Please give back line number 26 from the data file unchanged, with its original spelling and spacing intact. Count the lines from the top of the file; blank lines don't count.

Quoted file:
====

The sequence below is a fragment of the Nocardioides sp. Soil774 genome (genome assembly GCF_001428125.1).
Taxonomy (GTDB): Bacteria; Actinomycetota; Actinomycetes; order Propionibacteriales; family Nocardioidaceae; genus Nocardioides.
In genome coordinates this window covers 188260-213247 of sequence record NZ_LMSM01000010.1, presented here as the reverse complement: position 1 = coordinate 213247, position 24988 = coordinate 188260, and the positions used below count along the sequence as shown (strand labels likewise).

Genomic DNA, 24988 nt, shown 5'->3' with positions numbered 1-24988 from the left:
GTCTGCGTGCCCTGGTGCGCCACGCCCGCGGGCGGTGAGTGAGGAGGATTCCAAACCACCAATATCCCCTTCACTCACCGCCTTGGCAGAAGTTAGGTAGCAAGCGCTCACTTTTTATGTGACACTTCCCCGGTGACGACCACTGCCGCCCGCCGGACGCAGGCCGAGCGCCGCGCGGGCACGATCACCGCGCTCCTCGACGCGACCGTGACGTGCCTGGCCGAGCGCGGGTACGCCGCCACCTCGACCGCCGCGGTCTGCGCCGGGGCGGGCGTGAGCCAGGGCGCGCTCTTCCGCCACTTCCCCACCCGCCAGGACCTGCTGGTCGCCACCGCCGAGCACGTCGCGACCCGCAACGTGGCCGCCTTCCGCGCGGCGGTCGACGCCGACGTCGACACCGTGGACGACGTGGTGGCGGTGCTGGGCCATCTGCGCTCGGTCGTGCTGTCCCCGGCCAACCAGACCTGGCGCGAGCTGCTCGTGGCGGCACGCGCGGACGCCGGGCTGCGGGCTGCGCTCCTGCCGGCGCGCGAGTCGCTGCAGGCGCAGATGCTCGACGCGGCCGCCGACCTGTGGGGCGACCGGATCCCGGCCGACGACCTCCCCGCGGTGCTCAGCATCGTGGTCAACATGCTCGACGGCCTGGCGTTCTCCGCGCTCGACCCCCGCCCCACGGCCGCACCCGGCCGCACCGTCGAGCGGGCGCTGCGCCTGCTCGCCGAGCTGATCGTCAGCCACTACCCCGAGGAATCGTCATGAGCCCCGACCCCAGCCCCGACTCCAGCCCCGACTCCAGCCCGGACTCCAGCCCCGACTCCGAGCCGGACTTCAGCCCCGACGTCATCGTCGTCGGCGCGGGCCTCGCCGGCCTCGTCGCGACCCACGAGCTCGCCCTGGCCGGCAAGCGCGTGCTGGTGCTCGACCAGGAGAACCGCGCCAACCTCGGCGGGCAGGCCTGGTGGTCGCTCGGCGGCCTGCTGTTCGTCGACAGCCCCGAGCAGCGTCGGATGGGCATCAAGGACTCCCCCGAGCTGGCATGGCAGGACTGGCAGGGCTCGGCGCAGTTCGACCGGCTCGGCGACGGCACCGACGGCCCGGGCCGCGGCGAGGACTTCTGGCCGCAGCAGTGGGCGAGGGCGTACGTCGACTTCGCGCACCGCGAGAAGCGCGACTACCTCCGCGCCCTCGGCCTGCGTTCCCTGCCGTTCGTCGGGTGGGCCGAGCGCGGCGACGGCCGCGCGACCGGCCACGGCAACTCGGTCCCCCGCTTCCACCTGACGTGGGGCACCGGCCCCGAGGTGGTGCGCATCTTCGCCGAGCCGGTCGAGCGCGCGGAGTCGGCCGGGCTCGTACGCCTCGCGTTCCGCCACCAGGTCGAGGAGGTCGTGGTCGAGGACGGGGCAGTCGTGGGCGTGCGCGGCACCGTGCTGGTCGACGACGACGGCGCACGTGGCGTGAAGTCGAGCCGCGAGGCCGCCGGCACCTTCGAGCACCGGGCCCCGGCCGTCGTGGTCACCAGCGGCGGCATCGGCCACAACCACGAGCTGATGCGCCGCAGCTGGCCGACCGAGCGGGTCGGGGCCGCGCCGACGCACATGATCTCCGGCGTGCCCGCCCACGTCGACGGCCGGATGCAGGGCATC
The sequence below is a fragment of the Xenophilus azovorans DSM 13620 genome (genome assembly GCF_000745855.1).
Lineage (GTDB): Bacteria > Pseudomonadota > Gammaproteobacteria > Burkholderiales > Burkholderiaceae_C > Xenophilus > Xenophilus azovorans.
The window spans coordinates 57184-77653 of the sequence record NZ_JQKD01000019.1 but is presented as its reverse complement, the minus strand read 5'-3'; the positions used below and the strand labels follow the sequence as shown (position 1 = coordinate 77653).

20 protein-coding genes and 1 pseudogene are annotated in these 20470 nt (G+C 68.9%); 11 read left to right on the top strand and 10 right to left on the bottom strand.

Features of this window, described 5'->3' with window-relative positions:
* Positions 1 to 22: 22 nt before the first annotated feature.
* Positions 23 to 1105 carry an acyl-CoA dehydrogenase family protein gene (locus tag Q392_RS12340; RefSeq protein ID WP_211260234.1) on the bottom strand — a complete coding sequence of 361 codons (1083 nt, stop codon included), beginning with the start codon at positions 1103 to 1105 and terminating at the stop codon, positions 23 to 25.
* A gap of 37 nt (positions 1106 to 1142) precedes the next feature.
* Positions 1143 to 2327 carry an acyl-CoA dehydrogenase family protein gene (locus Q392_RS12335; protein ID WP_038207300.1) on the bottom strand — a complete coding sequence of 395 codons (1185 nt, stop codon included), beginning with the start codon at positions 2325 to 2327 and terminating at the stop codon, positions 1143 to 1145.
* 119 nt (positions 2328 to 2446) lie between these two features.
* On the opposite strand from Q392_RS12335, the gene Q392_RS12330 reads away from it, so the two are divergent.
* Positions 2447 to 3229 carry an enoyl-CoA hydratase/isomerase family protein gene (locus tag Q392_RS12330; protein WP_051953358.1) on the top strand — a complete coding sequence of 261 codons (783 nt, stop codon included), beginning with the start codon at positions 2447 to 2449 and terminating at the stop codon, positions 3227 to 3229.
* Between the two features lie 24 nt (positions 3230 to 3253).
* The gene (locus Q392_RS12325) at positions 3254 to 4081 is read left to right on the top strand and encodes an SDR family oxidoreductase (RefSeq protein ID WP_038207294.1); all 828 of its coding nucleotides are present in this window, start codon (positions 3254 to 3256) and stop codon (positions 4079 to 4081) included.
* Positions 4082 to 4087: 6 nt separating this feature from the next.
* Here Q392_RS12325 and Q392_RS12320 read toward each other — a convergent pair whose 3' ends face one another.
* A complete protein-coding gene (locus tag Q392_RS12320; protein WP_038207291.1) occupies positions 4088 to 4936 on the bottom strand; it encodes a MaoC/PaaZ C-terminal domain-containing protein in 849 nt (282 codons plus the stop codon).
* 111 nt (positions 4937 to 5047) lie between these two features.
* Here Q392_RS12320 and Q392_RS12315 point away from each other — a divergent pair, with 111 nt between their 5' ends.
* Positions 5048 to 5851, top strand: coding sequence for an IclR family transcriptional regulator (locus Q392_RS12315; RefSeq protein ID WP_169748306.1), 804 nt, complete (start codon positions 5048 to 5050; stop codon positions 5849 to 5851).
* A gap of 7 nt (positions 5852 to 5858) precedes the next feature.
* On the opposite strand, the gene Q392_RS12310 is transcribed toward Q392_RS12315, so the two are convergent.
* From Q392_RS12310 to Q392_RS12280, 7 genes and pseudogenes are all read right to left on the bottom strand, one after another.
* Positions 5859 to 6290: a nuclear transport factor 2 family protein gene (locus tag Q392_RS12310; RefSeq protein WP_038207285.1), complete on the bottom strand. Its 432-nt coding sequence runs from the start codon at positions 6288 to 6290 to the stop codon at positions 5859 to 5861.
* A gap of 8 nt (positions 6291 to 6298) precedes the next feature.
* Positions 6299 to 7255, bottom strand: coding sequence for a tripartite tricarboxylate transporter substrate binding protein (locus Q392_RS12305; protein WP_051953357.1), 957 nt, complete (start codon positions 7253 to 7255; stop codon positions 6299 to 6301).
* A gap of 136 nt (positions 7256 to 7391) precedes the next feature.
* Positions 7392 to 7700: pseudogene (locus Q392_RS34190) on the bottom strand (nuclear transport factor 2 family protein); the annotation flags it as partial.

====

* A gap of 7 nt (positions 5852 to 5858) precedes the next feature.